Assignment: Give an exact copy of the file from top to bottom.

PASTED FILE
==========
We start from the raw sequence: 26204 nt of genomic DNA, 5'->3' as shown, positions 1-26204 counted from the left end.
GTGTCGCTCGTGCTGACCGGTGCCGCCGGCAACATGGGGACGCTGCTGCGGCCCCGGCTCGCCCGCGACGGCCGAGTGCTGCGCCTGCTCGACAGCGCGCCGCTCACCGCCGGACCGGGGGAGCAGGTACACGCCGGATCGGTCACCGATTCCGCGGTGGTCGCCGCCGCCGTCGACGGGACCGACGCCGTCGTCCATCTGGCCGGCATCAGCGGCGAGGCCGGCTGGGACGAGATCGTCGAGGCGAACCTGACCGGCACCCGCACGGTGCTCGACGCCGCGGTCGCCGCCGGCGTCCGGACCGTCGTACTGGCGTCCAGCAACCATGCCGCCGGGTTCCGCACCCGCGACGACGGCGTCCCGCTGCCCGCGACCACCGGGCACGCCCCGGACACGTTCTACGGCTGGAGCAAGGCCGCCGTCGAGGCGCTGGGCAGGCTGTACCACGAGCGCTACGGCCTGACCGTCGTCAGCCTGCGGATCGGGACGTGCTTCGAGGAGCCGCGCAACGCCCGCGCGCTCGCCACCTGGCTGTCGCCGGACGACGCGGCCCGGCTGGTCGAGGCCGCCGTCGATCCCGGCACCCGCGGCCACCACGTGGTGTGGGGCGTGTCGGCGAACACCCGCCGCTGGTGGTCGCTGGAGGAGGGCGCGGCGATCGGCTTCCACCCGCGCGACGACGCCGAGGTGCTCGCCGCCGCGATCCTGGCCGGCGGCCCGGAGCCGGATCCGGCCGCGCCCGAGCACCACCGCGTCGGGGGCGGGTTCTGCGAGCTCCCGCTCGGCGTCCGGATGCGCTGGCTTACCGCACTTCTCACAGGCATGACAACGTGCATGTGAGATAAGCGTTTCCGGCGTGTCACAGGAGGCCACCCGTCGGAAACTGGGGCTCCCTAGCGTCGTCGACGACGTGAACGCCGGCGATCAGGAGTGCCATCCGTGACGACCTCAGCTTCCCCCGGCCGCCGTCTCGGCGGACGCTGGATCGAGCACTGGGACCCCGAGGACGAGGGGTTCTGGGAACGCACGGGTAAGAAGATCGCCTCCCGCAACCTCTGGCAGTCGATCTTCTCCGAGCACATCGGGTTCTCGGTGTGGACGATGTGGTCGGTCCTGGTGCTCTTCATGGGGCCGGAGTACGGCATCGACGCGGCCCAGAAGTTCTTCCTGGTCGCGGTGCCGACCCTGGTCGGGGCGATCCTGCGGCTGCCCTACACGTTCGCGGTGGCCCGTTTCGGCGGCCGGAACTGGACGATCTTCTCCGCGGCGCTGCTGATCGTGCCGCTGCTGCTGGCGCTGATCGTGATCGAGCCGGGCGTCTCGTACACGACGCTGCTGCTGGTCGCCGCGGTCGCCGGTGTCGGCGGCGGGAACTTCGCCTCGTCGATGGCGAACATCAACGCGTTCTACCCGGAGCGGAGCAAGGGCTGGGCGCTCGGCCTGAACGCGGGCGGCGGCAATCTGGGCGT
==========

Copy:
We start from the raw sequence: 26204 nt of genomic DNA, 5'->3' as shown, positions 1-26204 counted from the left end.
GTGTCGCTCGTGCTGACCGGTGCCGCCGGCAACATGGGGACGCTGCTGCGGCCCCGGCTCGCCCGCGACGGCCGAGTGCTGCGCCTGCTCGACAGCGCGCCGCTCACCGCCGGACCGGGGGAGCAGGTACACGCCGGATCGGTCACCGATTCCGCGGTGGTCGCCGCCGCCGTCGACGGGACCGACGCCGTCGTCCATCTGGCCGGCATCAGCGGCGAGGCCGGCTGGGACGAGATCGTCGAGGCGAACCTGACCGGCACCCGCACGGTGCTCGACGCCGCGGTCGCCGCCGGCGTCCGGACCGTCGTACTGGCGTCCAGCAACCATGCCGCCGGGTTCCGCACCCGCGACGACGGCGTCCCGCTGCCCGCGACCACCGGGCACGCCCCGGACACGTTCTACGGCTGGAGCAAGGCCGCCGTCGAGGCGCTGGGCAGGCTGTACCACGAGCGCTACGGCCTGACCGTCGTCAGCCTGCGGATCGGGACGTGCTTCGAGGAGCCGCGCAACGCCCGCGCGCTCGCCACCTGGCTGTCGCCGGACGACGCGGCCCGGCTGGTCGAGGCCGCCGTCGATCCCGGCACCCGCGGCCACCACGTGGTGTGGGGCGTGTCGGCGAACACCCGCCGCTGGTGGTCGCTGGAGGAGGGCGCGGCGATCGGCTTCCACCCGCGCGACGACGCCGAGGTGCTCGCCGCCGCGATCCTGGCCGGCGGCCCGGAGCCGGATCCGGCCGCGCCCGAGCACCACCGCGTCGGGGGCGGGTTCTGCGAGCTCCCGCTCGGCGTCCGGATGCGCTGGCTTACCGCACTTCTCACAGGCATGACAACGTGCATGTGAGATAAGCGTTTCCGGCGTGTCACAGGAGGCCACCCGTCGGAAACTGGGGCTCCCTAGCGTCGTCGACGACGTGAACGCCGGCGATCAGGAGTGCCATCCGTGACGACCTCAGCTTCCCCCGGCCGCCGTCTCGGCGGACGCTGGATCGAGCACTGGGACCCCGAGGACGAGGGGTTCTGGGAACGCACGGGTAAGAAGATCGCCTCCCGCAACCTCTGGCAGTCGATCTTCTCCGAGCACATCGGGTTCTCGGTGTGGACGATGTGGTCGGTCCTGGTGCTCTTCATGGGGCCGGAGTACGGCATCGACGCGGCCCAGAAGTTCTTCCTGGTCGCGGTGCCGACCCTGGTCGGGGCGATCCTGCGGCTGCCCTACACGTTCGCGGTGGCCCGTTTCGGCGGCCGGAACTGGACGATCTTCTCCGCGGCGCTGCTGATCGTGCCGCTGCTGCTGGCGCTGATCGTGATCGAGCCGGGCGTCTCGTACACGACGCTGCTGCTGGTCGCCGCGGTCGCCGGTGTCGGCGGCGGGAACTTCGCCTCGTCGATGGCGAACATCAACGCGTTCTACCCGGAGCGGAGCAAGGGCTGGGCGCTCGGCCTGAACGCGGGCGGCGGCAATCTGGGCGT